Sydney Kross, high profile divorce lawyer, has made a videotaped message for Princess Diana, offering her services in the forthcoming divorce from Prince Charles. People with bulimia have low self-esteem, says Sydney, so allow me to be your chum. We can stay up late eating raw cookie dough. You set a bad precedent by letting him keep the castle. You are entitled to 50% of his "earnings" (including 50% of Wales!). Of course, such friendship and service comes with a price - namely, 500 dollars or pounds per hour (whichever is higher).
COMMENTS: I liked this sketch, too. It gave the royals what they deserved. A thought: in the old days, stuff like this could get one thrown in the Tower of London.

NOTE (Sept. 15, 2000): This sketch was removed from repeats of the episode after the death of Princess Diana in 1997.  This is quite understandable and appropriate.  Personally, it's harder for me to enjoy the sketch now in light of what happened.  To date, it has not been restored.  Perhaps after sufficient time has elapsed, it might be restored, but that could easily take 10-20 years or more.  Additional (Jan. 12, 2003):  With the passage of time, I've found it easier to laugh at this sketch.  As long as you consider that it was appropriate for its time, I think it can be appreciated on those terms.  While it may still be inappropriate to put it back in the episode, I don't think it would be inappropriate to, say, include it as an extra on a DVD release -- if/when we ever see one.


Hope Finch (college student): America DOES have its royalty -- Traci Lords, the artist formerly known as Prince, Larry King, B. B. King, and of course, The King -- Elvis!


Member of Parliament Timmy Bugge (Hugh Laurie) and his wife Virginia (Tracey) are going to be hosting one of the Royal Family for dinner. Naturally, there are a lot of things to take care of before the event (take up the carpet in the dining room, put the dog to sleep, send the kids to Oslo). And during the event, never leave the table before HRH (for Her Royal Highness, the otherwise-unnamed royal) does. The event does not go smoothly. HRH (also Tracey) complains about everything. But do our hosts allow that to fluster them? Of course not. Well, she doesn't, anyway. In the meantime, he's slipped and fallen on the floor, breaking his arm in the process. But he carries on, because that's protocol. And HRH carries on and on, telling all about the "earrings" she gave to Diana one Christmas. The dinner party finally ends as HRH leaves (can't miss "The X Files") -- followed soon after by everyone else, who are in desperate need of relief. Only our hosts remain, and they are dejected because the dinner was a failure. No it wasn't, says HRH's assistant; HRH delights in making the people around her as miserable as possible, and she certainly enjoyed herself tonight. They must do it again sometime - and they will ....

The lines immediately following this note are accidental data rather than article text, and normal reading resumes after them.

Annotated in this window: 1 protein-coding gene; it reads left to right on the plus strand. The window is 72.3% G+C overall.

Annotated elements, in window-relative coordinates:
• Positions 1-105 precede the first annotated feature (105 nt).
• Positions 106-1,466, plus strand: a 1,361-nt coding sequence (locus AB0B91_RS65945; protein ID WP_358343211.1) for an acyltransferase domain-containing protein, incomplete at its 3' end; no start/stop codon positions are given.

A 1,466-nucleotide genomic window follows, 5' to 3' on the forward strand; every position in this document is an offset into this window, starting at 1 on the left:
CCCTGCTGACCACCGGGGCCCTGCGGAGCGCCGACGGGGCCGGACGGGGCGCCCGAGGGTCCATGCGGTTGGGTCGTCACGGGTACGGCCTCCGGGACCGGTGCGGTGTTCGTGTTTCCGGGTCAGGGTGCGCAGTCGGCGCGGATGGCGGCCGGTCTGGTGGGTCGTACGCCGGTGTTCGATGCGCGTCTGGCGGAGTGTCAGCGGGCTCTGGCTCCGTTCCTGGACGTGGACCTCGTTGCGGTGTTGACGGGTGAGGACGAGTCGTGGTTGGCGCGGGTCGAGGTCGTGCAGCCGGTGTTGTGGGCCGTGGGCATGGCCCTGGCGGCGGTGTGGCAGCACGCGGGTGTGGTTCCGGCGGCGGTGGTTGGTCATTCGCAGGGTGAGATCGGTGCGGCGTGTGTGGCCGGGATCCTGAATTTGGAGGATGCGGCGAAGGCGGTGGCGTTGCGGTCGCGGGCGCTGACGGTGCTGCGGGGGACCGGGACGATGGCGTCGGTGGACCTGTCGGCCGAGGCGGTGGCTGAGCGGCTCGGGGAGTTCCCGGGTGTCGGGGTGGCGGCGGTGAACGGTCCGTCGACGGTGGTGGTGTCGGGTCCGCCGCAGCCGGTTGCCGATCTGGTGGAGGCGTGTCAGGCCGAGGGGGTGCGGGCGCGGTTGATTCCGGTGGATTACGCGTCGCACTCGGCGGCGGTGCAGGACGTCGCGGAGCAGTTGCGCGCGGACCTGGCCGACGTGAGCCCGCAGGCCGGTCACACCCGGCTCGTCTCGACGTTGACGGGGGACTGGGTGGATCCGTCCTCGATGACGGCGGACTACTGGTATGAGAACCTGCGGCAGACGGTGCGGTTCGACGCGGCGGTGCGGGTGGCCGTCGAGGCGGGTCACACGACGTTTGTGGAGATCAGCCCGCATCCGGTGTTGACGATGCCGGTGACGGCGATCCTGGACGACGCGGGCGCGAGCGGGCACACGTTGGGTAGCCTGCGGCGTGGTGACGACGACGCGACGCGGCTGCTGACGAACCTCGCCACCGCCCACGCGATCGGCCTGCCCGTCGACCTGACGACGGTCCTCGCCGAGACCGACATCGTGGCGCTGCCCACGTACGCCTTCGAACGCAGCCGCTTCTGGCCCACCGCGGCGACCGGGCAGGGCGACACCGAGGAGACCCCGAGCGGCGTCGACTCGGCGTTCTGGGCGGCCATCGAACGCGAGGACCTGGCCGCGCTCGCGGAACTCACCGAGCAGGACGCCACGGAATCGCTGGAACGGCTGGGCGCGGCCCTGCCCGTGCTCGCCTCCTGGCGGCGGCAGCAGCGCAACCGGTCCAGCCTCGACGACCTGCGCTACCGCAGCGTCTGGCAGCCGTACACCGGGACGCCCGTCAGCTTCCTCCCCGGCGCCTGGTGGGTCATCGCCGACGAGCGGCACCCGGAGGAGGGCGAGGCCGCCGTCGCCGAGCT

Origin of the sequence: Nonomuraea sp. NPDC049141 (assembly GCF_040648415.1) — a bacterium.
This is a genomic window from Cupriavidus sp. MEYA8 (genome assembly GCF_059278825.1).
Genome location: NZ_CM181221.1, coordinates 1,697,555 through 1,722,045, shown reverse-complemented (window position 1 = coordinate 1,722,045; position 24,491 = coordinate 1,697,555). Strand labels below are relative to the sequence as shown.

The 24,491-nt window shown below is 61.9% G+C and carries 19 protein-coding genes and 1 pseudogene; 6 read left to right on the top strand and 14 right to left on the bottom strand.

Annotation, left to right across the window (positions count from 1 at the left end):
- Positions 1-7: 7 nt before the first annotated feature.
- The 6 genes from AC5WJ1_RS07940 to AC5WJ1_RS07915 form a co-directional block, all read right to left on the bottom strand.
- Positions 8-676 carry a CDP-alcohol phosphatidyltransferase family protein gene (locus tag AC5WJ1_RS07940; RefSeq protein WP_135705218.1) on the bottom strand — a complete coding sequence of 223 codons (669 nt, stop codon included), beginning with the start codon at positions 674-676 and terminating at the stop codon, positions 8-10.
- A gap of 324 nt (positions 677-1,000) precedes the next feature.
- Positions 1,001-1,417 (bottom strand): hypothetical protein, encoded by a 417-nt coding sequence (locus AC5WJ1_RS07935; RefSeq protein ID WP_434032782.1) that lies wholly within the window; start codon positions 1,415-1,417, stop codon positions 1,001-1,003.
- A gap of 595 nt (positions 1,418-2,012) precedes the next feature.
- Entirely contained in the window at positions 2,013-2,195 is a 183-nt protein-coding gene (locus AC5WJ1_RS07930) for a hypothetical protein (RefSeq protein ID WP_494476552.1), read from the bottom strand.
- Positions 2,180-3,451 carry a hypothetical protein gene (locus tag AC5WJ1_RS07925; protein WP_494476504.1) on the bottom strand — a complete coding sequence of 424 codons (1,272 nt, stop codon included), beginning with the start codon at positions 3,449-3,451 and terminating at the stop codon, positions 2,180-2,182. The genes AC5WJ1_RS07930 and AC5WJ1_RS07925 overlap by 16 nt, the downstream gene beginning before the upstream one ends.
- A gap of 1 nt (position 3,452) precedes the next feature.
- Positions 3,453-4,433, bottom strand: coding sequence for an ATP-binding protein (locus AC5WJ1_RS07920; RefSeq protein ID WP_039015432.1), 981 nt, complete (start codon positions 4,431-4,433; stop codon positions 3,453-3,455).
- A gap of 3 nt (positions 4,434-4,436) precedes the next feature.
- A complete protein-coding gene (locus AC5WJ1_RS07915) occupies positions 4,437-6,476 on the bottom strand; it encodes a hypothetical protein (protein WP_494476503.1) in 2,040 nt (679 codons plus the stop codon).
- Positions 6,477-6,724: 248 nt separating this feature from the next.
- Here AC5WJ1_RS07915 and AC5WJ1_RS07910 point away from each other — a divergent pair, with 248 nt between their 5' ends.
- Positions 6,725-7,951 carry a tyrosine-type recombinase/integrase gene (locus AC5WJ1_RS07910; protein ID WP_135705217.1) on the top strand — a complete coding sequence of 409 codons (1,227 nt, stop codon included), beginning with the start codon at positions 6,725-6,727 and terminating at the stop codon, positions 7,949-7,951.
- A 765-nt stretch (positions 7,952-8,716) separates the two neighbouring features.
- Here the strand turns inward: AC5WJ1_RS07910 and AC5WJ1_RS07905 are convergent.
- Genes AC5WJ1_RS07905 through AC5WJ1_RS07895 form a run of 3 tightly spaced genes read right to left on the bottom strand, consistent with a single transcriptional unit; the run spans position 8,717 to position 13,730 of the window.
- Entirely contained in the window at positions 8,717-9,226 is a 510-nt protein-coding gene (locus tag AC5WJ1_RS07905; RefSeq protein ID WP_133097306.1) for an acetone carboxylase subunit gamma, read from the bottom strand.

COMMENT: This was pretty good, too - another well-deserved exposure of the foibles of the royals AND of the upper classes. Notice how Timmy is looking forward to his good spanking while watching "Baywatch" ('nuff said about that).

Additional comment (Jan. 12, 2003):  This sketch was also altered after Diana's death.  The reference to Diana was changed to Fergie.  However, the unaltered sketch is still available in the Best-Of special.


Trevor Ayliss (flight attendant): He remembers an experience with Princess Diana and her entourage, and he was not impressed. They insisted on taking all of the First Class section, which meant David Bowie and Iman had to right in Club Class (poor things).


Linda Granger is rehearsing her lounge act. What would she do if she ruled the world? Make sure that everyone could be cancer-free, like she is. And the rehearsal continues ....
COMMENT: The character of Linda can be a bit annoying, since she has a continuous focus (hangup?) on being "100% cancer free". Certainly, being cancer-free is great (and I wish everybody were that way), but enough already!

CREDITS: There's no sketch beneath the credits this week, only a longer version of the theme song. It's kind of a cute number; it's growing on me ....

OVERALL COMMENTS (Feb. 16, 1996): The first half of this episode was, to borrow the title of another series, absolutely fabulous. And the rest of it wasn't bad, either.

5. Family  (Feb 21 1996)

OPENING SEQUENCE: "Family -- duty -- Christmas, Thanksgiving -- guilt -- family ties -- family values -- family tree -- La Familia -- Cosa Nostra -- All in the -- Keep it in the -- Sly and the -- family."


Fern Rosenthal (retired homemaker): She will never pressure her daughter to have children, 'cause she had children, and it ruined her life ....

Virginia Bugge (politician's wife): She's a firm believer in corporal punishment; indeed, it's been part of her family for generations (it's even noted in the coat of arms). It's hard to practice it at home nowadays -- that's why they have boarding schools, where it's in the hand of experts ....

Kay Clark (care giver): One of the few memories she has of her father was just after a motorbike accident in Picadilly Circus (the sidecar carrying Mother and Kay separated from the bike and crashed; he kept going). She recalls the advice Mother gave her after that accident: don't ever get married, 'cause men will kill you after they do nasty things to your downstairs areas. She has taken this advice to heart. Only family could be that protective of you ....